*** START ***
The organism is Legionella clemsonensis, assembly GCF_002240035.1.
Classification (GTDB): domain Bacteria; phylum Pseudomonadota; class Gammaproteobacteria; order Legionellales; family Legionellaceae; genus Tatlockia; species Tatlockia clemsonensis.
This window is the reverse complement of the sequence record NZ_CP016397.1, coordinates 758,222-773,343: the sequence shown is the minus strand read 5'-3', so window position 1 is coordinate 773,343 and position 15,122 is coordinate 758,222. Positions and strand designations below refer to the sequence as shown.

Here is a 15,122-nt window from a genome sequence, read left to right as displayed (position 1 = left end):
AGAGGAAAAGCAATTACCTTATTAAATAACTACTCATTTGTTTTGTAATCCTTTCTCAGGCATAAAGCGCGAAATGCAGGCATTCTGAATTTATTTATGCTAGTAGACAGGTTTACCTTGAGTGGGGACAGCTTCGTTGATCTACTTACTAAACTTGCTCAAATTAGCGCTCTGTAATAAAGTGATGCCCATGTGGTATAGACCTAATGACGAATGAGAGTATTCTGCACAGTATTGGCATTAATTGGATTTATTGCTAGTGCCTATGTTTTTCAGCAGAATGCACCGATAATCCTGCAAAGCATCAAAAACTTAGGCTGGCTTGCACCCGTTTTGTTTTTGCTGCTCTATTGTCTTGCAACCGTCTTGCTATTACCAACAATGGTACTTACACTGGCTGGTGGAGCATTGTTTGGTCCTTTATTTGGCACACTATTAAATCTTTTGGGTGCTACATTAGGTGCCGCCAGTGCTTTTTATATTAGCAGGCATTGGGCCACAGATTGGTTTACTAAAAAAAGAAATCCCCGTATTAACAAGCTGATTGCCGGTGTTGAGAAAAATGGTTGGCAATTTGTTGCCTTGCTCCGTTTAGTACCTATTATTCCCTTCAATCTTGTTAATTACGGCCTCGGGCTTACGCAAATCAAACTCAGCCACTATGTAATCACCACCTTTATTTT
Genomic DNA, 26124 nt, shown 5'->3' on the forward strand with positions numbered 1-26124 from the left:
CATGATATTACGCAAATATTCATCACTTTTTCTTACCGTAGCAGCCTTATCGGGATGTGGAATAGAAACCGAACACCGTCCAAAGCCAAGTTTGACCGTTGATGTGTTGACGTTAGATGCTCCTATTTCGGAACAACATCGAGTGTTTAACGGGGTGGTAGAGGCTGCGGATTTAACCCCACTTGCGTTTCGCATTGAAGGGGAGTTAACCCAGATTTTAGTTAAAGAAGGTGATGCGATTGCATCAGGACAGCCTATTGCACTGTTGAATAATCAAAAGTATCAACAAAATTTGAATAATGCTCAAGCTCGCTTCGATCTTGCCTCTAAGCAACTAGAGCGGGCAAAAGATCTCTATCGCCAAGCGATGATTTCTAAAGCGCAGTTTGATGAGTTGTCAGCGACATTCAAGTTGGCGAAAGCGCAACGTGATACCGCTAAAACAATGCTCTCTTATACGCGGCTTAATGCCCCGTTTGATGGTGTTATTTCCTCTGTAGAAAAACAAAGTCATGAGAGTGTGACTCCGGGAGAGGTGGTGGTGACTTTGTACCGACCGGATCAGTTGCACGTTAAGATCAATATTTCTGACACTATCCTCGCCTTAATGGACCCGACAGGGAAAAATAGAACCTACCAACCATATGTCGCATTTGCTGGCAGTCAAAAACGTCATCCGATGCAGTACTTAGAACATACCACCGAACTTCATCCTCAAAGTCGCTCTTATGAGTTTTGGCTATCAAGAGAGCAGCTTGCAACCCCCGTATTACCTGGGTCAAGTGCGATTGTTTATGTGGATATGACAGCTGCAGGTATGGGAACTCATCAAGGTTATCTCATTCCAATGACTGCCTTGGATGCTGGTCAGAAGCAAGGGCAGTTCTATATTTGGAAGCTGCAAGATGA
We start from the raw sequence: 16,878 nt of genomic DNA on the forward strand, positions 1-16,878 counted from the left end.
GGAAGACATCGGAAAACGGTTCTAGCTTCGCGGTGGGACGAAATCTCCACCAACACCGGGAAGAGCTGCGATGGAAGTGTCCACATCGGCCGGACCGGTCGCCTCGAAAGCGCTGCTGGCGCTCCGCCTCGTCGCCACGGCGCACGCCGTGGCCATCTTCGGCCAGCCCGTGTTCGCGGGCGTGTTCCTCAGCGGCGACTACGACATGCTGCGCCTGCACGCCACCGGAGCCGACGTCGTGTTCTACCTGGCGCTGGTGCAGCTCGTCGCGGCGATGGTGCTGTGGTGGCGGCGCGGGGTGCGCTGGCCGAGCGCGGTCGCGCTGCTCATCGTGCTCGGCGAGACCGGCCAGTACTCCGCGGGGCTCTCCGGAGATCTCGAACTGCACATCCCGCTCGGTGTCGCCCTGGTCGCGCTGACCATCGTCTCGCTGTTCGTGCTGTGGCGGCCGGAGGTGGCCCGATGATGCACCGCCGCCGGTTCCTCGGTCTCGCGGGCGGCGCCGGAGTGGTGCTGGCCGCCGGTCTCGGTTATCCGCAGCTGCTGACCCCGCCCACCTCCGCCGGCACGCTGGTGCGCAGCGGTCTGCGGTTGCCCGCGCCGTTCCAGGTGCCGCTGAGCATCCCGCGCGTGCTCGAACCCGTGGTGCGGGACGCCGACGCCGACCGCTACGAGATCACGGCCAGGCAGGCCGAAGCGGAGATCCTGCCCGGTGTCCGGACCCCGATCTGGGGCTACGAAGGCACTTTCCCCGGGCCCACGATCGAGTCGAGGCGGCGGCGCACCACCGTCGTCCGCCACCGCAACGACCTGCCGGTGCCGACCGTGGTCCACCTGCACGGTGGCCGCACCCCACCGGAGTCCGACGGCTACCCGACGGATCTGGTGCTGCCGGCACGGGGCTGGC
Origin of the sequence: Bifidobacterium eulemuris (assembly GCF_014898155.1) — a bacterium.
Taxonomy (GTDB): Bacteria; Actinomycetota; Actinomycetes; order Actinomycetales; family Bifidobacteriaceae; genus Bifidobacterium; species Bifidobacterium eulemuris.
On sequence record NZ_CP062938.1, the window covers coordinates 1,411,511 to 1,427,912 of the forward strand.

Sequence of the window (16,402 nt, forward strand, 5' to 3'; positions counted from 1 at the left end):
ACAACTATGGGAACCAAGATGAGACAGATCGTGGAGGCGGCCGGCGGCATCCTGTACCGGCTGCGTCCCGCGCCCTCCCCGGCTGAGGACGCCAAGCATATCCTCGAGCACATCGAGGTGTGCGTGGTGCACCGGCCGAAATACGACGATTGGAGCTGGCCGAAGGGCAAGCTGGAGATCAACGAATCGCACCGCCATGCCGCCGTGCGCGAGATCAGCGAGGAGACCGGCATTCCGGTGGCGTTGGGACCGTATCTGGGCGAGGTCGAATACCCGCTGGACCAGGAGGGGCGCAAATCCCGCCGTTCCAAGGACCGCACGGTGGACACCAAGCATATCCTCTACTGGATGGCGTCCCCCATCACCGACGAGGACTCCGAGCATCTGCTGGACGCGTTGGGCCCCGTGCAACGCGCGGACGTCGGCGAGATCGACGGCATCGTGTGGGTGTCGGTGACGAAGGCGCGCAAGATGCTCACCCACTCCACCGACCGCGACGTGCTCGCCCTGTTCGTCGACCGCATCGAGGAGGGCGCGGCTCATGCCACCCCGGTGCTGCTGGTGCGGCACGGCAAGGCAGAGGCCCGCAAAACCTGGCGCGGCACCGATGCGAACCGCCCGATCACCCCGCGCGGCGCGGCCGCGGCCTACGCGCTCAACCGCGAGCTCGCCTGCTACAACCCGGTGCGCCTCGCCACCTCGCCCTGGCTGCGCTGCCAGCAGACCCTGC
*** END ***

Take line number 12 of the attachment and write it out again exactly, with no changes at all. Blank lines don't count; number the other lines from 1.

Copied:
On sequence record NZ_CP062938.1, the window covers coordinates 1,411,511 to 1,427,912 of the forward strand.